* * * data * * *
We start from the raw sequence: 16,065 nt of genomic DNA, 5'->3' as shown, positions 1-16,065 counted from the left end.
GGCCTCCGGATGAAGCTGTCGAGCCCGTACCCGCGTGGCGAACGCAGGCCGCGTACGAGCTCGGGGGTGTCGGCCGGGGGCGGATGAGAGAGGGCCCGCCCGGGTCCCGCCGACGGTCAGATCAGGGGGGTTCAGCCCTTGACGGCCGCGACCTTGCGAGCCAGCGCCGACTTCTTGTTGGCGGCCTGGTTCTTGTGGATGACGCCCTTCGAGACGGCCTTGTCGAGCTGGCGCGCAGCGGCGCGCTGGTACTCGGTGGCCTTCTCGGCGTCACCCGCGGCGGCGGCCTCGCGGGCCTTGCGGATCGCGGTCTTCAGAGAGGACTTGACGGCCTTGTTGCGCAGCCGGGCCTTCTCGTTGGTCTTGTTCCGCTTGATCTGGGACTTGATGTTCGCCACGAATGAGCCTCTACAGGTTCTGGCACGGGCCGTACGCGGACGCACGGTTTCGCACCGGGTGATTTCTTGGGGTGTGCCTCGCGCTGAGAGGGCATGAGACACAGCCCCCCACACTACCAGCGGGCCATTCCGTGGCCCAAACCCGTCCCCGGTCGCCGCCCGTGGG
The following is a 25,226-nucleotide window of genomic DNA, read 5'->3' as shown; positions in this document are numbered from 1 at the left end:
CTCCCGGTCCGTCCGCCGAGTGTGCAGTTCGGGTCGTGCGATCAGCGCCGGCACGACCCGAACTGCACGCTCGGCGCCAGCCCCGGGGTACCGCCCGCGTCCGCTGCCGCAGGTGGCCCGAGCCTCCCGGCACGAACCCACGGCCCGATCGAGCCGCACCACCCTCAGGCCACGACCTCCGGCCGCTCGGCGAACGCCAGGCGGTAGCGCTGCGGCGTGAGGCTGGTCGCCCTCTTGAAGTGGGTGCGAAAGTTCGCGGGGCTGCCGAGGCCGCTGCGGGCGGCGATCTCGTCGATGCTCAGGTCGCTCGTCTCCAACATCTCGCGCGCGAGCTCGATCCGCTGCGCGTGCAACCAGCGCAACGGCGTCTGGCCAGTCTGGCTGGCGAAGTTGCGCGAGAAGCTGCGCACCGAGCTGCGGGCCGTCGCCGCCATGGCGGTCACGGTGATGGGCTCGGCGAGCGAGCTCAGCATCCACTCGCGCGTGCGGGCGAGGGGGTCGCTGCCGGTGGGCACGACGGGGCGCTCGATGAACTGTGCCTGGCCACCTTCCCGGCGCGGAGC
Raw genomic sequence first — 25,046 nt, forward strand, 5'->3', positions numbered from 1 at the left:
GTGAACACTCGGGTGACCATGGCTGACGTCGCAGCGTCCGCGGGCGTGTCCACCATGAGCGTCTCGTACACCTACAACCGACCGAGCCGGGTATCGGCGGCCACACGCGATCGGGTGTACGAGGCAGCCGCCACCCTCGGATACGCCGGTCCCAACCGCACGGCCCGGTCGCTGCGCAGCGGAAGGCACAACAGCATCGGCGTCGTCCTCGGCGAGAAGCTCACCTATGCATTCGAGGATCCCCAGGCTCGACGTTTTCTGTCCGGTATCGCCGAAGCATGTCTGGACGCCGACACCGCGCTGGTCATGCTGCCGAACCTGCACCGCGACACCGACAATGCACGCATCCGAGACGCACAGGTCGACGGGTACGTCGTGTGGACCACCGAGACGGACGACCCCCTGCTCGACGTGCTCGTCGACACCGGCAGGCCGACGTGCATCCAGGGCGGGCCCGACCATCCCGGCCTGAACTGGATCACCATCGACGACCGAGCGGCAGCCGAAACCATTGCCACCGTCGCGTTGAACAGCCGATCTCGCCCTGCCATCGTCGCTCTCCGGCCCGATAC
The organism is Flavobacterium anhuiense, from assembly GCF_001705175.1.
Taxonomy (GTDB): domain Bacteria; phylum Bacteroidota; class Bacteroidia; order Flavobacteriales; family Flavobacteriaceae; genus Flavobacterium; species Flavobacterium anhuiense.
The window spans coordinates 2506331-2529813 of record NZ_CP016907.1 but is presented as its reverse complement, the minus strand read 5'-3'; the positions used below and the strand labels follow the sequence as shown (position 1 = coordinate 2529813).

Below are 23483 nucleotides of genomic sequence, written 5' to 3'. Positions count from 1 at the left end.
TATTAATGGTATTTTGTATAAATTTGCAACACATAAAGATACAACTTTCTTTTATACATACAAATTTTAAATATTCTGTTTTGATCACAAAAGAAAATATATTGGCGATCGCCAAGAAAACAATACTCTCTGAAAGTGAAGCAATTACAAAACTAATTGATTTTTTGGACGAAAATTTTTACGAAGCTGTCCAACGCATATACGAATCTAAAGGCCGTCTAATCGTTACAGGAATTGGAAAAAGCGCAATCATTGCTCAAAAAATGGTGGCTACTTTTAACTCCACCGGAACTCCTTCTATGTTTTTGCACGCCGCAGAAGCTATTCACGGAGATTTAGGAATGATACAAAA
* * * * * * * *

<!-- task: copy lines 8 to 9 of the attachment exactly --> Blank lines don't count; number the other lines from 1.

Taxonomy (GTDB): domain Bacteria; phylum Bacteroidota; class Bacteroidia; order Flavobacteriales; family Flavobacteriaceae; genus Flavobacterium; species Flavobacterium anhuiense.
The window spans coordinates 2506331-2529813 of record NZ_CP016907.1 but is presented as its reverse complement, the minus strand read 5'-3'; the positions used below and the strand labels follow the sequence as shown (position 1 = coordinate 2529813).